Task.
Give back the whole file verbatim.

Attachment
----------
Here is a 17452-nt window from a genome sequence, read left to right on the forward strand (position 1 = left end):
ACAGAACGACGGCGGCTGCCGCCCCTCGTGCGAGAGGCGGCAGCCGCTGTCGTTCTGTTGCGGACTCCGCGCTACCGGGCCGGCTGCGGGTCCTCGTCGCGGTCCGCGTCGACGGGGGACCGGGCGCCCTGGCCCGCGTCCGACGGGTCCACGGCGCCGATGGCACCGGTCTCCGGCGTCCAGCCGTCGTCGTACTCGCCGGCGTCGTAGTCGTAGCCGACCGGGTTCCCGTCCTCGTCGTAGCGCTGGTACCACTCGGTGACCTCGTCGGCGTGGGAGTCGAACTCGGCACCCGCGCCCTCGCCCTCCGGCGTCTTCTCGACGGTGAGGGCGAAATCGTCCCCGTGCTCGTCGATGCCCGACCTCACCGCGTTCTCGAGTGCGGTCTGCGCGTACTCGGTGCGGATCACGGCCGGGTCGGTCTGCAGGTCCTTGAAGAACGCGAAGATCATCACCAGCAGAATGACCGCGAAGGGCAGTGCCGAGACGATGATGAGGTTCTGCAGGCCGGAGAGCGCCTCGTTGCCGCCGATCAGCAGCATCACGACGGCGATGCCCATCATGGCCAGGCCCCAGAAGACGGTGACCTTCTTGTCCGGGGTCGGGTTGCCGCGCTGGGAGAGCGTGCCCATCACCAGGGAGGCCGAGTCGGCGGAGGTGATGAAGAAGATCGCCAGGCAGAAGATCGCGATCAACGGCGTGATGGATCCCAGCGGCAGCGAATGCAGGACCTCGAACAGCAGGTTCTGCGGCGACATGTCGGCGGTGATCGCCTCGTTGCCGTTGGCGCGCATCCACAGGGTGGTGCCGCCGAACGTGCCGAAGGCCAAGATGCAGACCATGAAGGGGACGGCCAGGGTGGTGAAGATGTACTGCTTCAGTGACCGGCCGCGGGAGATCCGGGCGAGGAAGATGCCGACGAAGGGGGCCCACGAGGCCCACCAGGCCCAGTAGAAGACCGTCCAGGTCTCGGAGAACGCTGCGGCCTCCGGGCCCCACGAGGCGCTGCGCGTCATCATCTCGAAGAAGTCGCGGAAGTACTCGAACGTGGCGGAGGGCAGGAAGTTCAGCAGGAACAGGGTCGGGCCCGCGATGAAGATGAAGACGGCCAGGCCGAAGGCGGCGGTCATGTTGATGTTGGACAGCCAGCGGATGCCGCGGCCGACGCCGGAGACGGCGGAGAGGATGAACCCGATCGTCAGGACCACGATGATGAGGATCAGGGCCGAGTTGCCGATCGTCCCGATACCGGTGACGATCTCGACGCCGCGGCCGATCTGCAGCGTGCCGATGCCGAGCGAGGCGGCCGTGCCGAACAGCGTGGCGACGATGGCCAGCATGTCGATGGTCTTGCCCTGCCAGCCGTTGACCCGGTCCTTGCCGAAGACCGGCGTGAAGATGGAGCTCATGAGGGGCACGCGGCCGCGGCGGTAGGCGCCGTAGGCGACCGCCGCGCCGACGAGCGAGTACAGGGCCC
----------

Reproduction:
Here is a 17452-nt window from a genome sequence, read left to right on the forward strand (position 1 = left end):
ACAGAACGACGGCGGCTGCCGCCCCTCGTGCGAGAGGCGGCAGCCGCTGTCGTTCTGTTGCGGACTCCGCGCTACCGGGCCGGCTGCGGGTCCTCGTCGCGGTCCGCGTCGACGGGGGACCGGGCGCCCTGGCCCGCGTCCGACGGGTCCACGGCGCCGATGGCACCGGTCTCCGGCGTCCAGCCGTCGTCGTACTCGCCGGCGTCGTAGTCGTAGCCGACCGGGTTCCCGTCCTCGTCGTAGCGCTGGTACCACTCGGTGACCTCGTCGGCGTGGGAGTCGAACTCGGCACCCGCGCCCTCGCCCTCCGGCGTCTTCTCGACGGTGAGGGCGAAATCGTCCCCGTGCTCGTCGATGCCCGACCTCACCGCGTTCTCGAGTGCGGTCTGCGCGTACTCGGTGCGGATCACGGCCGGGTCGGTCTGCAGGTCCTTGAAGAACGCGAAGATCATCACCAGCAGAATGACCGCGAAGGGCAGTGCCGAGACGATGATGAGGTTCTGCAGGCCGGAGAGCGCCTCGTTGCCGCCGATCAGCAGCATCACGACGGCGATGCCCATCATGGCCAGGCCCCAGAAGACGGTGACCTTCTTGTCCGGGGTCGGGTTGCCGCGCTGGGAGAGCGTGCCCATCACCAGGGAGGCCGAGTCGGCGGAGGTGATGAAGAAGATCGCCAGGCAGAAGATCGCGATCAACGGCGTGATGGATCCCAGCGGCAGCGAATGCAGGACCTCGAACAGCAGGTTCTGCGGCGACATGTCGGCGGTGATCGCCTCGTTGCCGTTGGCGCGCATCCACAGGGTGGTGCCGCCGAACGTGCCGAAGGCCAAGATGCAGACCATGAAGGGGACGGCCAGGGTGGTGAAGATGTACTGCTTCAGTGACCGGCCGCGGGAGATCCGGGCGAGGAAGATGCCGACGAAGGGGGCCCACGAGGCCCACCAGGCCCAGTAGAAGACCGTCCAGGTCTCGGAGAACGCTGCGGCCTCCGGGCCCCACGAGGCGCTGCGCGTCATCATCTCGAAGAAGTCGCGGAAGTACTCGAACGTGGCGGAGGGCAGGAAGTTCAGCAGGAACAGGGTCGGGCCCGCGATGAAGATGAAGACGGCCAGGCCGAAGGCGGCGGTCATGTTGATGTTGGACAGCCAGCGGATGCCGCGGCCGACGCCGGAGACGGCGGAGAGGATGAACCCGATCGTCAGGACCACGATGATGAGGATCAGGGCCGAGTTGCCGATCGTCCCGATACCGGTGACGATCTCGACGCCGCGGCCGATCTGCAGCGTGCCGATGCCGAGCGAGGCGGCCGTGCCGAACAGCGTGGCGACGATGGCCAGCATGTCGATGGTCTTGCCCTGCCAGCCGTTGACCCGGTCCTTGCCGAAGACCGGCGTGAAGATGGAGCTCATGAGGGGCACGCGGCCGCGGCGGTAGGCGCCGTAGGCGACCGCCGCGCCGACGAGCGAGTACAGGGCCC